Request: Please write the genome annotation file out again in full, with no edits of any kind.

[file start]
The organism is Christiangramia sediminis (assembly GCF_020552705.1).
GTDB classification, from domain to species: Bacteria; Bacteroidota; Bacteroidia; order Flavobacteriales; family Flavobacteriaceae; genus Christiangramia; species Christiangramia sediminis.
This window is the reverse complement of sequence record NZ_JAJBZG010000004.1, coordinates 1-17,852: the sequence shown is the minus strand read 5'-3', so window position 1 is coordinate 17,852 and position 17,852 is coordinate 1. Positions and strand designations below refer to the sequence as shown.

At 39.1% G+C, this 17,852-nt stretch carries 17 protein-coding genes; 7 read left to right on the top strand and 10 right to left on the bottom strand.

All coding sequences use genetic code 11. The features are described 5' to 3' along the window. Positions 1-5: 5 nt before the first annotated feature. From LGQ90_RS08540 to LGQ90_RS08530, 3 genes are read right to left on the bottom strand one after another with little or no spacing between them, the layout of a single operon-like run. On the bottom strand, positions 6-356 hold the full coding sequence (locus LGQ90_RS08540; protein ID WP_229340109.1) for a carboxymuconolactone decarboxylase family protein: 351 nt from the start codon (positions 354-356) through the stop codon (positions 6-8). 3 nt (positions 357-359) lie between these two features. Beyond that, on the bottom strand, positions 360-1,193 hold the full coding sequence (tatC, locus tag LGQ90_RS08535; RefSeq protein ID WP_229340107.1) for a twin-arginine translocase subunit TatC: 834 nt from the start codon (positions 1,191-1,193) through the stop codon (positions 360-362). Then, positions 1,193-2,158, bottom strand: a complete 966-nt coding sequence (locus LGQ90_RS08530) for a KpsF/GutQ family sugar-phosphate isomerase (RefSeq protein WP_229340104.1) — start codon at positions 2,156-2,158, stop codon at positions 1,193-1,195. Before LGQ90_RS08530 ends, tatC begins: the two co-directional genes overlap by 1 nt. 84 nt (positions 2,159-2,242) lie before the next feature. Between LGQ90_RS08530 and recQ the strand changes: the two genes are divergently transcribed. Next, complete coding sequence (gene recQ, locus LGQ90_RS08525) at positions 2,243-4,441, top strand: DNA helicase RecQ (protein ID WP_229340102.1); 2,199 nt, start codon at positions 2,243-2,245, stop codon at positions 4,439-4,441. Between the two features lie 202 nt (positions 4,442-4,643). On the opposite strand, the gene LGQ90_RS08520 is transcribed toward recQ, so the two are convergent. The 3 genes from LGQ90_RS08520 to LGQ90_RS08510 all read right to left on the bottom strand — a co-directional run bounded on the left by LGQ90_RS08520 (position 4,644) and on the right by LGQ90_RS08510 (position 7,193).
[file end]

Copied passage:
The organism is Christiangramia sediminis (assembly GCF_020552705.1).
GTDB classification, from domain to species: Bacteria; Bacteroidota; Bacteroidia; order Flavobacteriales; family Flavobacteriaceae; genus Christiangramia; species Christiangramia sediminis.
This window is the reverse complement of sequence record NZ_JAJBZG010000004.1, coordinates 1-17,852: the sequence shown is the minus strand read 5'-3', so window position 1 is coordinate 17,852 and position 17,852 is coordinate 1. Positions and strand designations below refer to the sequence as shown.

At 39.1% G+C, this 17,852-nt stretch carries 17 protein-coding genes; 7 read left to right on the top strand and 10 right to left on the bottom strand.

All coding sequences use genetic code 11. The features are described 5' to 3' along the window. Positions 1-5: 5 nt before the first annotated feature. From LGQ90_RS08540 to LGQ90_RS08530, 3 genes are read right to left on the bottom strand one after another with little or no spacing between them, the layout of a single operon-like run. On the bottom strand, positions 6-356 hold the full coding sequence (locus LGQ90_RS08540; protein ID WP_229340109.1) for a carboxymuconolactone decarboxylase family protein: 351 nt from the start codon (positions 354-356) through the stop codon (positions 6-8). 3 nt (positions 357-359) lie between these two features. Beyond that, on the bottom strand, positions 360-1,193 hold the full coding sequence (tatC, locus tag LGQ90_RS08535; RefSeq protein ID WP_229340107.1) for a twin-arginine translocase subunit TatC: 834 nt from the start codon (positions 1,191-1,193) through the stop codon (positions 360-362). Then, positions 1,193-2,158, bottom strand: a complete 966-nt coding sequence (locus LGQ90_RS08530) for a KpsF/GutQ family sugar-phosphate isomerase (RefSeq protein WP_229340104.1) — start codon at positions 2,156-2,158, stop codon at positions 1,193-1,195. Before LGQ90_RS08530 ends, tatC begins: the two co-directional genes overlap by 1 nt. 84 nt (positions 2,159-2,242) lie before the next feature. Between LGQ90_RS08530 and recQ the strand changes: the two genes are divergently transcribed. Next, complete coding sequence (gene recQ, locus LGQ90_RS08525) at positions 2,243-4,441, top strand: DNA helicase RecQ (protein ID WP_229340102.1); 2,199 nt, start codon at positions 2,243-2,245, stop codon at positions 4,439-4,441. Between the two features lie 202 nt (positions 4,442-4,643). On the opposite strand, the gene LGQ90_RS08520 is transcribed toward recQ, so the two are convergent. The 3 genes from LGQ90_RS08520 to LGQ90_RS08510 all read right to left on the bottom strand — a co-directional run bounded on the left by LGQ90_RS08520 (position 4,644) and on the right by LGQ90_RS08510 (position 7,193).